Earth calling the Digital Explorer
And so Digital Explorer, a Web-based organisation providing linkage between field and classroom, was born. 'Digital Explorer,' says Buchanan-Dunlop 'is really a social enterprise enabling young people to get live, up-to-date education in order to become better global citizens.' The organisation is funded by sponsorship of its field programmes and through providing professional services – such as Google Earth training – to other expeditions and institutions.
Projects that use Buchanan-Dunlop's expertise with Google Earth might include producing a data layer for government departments to show what a 4°C rise in temperature would look like globally. With the business he has created he can now harness the potential of Google Earth to create interactive 3D displays related to global geographical topics such as habitat conservation or climate change. 'I'm always asked how you engage young people in global issues. I'm continually trying to develop the model to do this.'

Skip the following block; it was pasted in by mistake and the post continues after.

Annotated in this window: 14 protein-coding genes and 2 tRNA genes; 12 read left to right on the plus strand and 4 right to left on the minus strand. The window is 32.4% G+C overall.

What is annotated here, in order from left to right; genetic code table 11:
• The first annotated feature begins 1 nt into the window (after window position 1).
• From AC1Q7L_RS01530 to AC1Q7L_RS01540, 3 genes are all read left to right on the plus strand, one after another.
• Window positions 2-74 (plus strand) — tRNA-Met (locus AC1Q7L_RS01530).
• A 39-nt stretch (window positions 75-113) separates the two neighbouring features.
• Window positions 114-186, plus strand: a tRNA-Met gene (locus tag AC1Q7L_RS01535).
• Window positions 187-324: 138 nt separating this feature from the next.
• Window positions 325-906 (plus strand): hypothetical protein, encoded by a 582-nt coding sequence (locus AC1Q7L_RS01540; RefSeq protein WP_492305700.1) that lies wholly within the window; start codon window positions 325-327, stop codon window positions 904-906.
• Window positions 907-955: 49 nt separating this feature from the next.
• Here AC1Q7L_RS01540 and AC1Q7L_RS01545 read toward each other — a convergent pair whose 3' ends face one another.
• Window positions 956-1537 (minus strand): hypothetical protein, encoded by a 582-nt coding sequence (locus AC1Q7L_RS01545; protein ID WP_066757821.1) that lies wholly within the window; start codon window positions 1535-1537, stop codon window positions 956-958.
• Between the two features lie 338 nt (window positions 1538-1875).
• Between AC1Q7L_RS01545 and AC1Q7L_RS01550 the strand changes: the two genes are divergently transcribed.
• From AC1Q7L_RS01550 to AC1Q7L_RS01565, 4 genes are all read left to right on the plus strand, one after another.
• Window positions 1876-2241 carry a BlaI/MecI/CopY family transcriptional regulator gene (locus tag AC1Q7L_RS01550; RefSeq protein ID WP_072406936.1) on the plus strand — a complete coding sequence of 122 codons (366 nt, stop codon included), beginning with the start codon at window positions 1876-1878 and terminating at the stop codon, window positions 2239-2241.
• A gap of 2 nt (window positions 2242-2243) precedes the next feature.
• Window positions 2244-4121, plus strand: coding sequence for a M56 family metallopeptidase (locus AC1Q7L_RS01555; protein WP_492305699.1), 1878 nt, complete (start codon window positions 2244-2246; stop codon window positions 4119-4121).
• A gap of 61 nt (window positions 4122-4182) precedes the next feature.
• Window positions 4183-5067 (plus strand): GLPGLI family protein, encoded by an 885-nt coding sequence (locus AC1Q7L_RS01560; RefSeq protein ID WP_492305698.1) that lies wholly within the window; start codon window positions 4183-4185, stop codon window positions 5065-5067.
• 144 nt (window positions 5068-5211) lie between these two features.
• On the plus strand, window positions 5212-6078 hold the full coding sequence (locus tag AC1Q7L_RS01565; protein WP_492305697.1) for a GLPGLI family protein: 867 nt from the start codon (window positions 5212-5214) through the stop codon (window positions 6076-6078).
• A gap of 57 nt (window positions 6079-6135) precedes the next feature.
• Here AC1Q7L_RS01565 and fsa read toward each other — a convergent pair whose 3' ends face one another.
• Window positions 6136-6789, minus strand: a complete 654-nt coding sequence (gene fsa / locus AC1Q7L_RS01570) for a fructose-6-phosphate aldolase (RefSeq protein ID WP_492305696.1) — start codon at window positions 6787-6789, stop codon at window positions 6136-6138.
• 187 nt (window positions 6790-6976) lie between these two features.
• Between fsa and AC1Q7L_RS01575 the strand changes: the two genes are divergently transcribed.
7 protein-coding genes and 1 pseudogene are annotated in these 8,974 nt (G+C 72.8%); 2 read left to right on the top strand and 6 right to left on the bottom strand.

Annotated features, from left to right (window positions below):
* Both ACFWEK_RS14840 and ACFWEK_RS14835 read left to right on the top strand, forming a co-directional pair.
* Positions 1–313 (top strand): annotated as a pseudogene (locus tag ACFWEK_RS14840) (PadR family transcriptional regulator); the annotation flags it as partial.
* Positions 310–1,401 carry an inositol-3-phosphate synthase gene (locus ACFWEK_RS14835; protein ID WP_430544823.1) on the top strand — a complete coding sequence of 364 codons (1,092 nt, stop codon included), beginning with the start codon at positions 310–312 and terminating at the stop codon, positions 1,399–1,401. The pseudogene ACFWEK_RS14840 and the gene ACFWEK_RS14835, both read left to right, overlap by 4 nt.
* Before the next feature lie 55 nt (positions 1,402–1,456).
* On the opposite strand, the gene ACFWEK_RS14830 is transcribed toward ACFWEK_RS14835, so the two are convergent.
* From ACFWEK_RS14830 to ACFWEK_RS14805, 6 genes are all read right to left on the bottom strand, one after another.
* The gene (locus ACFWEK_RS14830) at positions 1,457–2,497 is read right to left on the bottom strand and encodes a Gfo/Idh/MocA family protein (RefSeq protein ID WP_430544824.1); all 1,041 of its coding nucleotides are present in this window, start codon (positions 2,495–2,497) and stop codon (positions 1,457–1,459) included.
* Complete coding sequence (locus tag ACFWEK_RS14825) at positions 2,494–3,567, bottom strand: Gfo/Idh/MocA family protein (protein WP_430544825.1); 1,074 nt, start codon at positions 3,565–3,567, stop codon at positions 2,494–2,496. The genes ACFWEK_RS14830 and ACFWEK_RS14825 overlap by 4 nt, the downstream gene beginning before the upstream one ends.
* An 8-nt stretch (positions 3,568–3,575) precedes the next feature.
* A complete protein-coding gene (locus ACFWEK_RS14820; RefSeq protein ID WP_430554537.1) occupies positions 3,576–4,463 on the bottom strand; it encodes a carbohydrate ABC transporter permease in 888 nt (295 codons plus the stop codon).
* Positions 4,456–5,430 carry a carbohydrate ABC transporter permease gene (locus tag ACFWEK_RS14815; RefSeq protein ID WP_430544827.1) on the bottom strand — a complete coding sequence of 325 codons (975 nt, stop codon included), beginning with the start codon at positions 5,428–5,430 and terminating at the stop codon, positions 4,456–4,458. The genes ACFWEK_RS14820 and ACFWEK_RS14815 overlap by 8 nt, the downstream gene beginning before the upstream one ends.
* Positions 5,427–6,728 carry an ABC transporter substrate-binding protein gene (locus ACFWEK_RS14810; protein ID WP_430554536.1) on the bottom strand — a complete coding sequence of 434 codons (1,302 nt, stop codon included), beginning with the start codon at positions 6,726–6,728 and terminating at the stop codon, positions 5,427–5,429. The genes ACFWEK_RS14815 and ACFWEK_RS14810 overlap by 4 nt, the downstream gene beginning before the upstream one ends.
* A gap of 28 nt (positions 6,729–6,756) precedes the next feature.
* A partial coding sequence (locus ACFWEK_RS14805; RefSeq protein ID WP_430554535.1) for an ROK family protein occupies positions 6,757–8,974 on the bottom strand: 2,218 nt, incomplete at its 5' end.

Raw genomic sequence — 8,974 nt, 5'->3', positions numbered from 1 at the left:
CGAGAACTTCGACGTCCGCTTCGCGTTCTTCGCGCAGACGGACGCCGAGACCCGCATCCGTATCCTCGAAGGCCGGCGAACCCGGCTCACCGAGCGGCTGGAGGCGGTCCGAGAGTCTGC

Buchanan-Dunlop is often to be found in the training rooms of the Royal Geographical Society teaching others how to use Google Earth. He is keen to explain what the platform's true uses are, when it's often seen as little more than an aerial photography resource.
'Start off by looking at the conceptual basics,' he says. 'Basically it's a geo- or Earth-browser. You have a Web-browser and you have an Earth-browser. If the starting point for a Web-browser is essentially a blank sheet of paper on top of which you put digital media, interactive content or links to other content, then that of a geo-browser is a 3D satellite image-based world.'